Israeli startup NRGene has helped assemble two genomes of the soybean, which will help farmers improve the quality of their crops.
Dr. Henry Nguyen, a professor of plant sciences at the University of Missouri College of Agriculture, Food & Natural Resources, used NRGene‘s gene assembly software for crop plants to map out the genomic makeup of two genomes of soybean: the “Lee,” a variety used for breeding in the southern United States, and G. soja, a wild variety of the bean, whose genetic makeup is very different from those of cultivated varieties.
Soybeans are increasingly relied upon as a source of oil and protein across the globe, both for animal and human use. Getting to know the genetic makeup of these beans can help scientists increase the content of both in a single plant using traditional breeding methods, NRGene said in a statement last week.
According to the World Wildlife Fund, soy is a billion-dollar global industry that feeds millions of animals worldwide and is a major part of our diet. Soybeans are the “king of beans,” the WWF says, consisting of 38 percent protein — twice as much as pork, three times more than eggs and 12 times more than milk.
According to 2016 data provided by the Food and Agriculture Organization of the United Nations, the US grows 35% of the world’s soybeans, with Brazil a close second at 29% and Argentina at 18%. The soybean grain market itself is worth more than $40 billion in the United States alone.
“These investments in technology will directly help breeders to improve soybean lines for sustainability and traits like improved oils and meal components,” said Jackie Weiss, United Soybean Board director of Digital Agriculture, Bioinformatics and Molecular Biology.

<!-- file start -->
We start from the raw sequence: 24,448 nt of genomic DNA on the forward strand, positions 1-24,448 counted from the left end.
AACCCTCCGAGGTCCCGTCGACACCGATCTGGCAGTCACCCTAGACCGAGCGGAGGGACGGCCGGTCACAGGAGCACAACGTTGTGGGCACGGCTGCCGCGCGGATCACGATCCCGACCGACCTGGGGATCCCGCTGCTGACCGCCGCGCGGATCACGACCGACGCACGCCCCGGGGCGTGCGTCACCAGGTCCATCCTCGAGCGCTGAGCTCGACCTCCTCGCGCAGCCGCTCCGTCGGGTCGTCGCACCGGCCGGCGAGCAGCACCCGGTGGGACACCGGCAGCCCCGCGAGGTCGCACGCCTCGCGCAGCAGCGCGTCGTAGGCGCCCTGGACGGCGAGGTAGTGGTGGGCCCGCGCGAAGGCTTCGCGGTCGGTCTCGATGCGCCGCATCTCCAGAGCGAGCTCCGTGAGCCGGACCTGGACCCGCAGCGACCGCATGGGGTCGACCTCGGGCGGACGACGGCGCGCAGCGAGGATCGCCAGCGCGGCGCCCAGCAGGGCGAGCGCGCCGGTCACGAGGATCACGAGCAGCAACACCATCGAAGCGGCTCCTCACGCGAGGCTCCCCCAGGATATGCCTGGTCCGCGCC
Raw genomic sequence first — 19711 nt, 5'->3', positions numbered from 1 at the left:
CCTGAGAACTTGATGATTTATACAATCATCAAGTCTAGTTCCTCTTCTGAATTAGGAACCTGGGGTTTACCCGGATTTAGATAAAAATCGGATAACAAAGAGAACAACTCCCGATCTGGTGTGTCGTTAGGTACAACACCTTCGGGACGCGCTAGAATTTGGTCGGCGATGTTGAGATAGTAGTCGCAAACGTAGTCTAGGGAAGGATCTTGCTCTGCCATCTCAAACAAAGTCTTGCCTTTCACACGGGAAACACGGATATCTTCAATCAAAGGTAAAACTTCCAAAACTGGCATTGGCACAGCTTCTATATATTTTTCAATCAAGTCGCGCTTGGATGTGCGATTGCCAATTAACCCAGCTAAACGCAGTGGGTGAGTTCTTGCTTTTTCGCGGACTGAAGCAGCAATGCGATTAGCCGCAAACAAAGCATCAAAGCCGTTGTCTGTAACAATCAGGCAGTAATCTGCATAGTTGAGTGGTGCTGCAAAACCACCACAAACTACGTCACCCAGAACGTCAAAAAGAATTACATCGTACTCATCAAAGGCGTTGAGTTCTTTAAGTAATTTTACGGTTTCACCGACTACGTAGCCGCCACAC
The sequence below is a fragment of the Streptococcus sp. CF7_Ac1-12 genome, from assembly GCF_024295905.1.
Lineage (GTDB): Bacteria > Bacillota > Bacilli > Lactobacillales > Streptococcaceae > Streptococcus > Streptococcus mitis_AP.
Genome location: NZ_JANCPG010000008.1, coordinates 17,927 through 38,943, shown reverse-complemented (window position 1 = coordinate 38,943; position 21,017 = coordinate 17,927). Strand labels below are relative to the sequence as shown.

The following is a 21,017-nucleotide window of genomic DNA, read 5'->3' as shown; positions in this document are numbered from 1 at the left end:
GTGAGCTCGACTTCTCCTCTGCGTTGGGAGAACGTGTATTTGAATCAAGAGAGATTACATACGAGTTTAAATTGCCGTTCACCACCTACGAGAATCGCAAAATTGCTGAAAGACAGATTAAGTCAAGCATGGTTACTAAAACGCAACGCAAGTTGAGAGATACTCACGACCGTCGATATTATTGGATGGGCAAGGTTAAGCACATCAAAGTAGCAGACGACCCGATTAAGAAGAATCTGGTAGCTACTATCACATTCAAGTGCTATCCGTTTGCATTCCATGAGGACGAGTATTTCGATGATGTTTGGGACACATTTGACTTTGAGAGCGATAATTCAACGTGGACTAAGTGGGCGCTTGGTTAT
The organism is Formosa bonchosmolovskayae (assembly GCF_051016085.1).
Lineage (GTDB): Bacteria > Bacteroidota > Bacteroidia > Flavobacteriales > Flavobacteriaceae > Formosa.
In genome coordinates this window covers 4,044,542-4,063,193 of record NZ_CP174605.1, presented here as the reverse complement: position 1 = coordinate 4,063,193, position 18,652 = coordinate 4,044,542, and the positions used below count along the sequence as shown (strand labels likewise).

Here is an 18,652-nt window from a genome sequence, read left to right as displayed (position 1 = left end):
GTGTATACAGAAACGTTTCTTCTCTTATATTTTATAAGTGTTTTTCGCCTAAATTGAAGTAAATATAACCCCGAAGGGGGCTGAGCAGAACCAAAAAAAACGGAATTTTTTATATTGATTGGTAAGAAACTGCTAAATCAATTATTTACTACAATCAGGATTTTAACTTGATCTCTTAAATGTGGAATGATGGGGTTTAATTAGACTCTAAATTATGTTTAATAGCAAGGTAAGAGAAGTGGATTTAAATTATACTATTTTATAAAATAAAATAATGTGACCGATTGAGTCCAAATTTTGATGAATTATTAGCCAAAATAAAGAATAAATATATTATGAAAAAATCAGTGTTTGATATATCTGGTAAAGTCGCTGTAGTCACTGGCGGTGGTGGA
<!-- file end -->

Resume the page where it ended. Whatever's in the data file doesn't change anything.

The USB funded the soy sequencing project together with three private companies: Bayer CropScience, DOW AgroSciences and Monsanto.
NRGene said the soya assemblies it provided are “the most accurate and complete genome representations” of these cultivations. The Ness Ziona, Israel-based startup was the first company in the world that managed to map the genome for bread, pasta and wild emmer wheat.
The soybean team, in addition to NRGene, included a group of scientists from the University of Missouri, the US Department of Agriculture’s Agricultural Research Service (ARS), and other academic institutions in the US, Australia and Hong Kong.
Both genome sequences were released to the soybean database.
“We must secure highly nutritional food for the ever-growing world population, and the soybean is a key resource for global oil and protein consumption,” said Gil Ronen, NRGene’s CEO. “Soy researchers can now plumb the depths of the genome more easily in order to discover the critical traits necessary to create hardier species with higher nutritional values.”
Founded by Ronen and Guy Kol in 2010, NRGene is a genomic company that enlisted code crackers from the Israeli Defense Forces’ elite 8200 unit to write algorithms and software to breakdown the genetic makeup of humans, plants, and animals, with the aim of mapping complex genomes quickly and accurately to help breeding and research programs.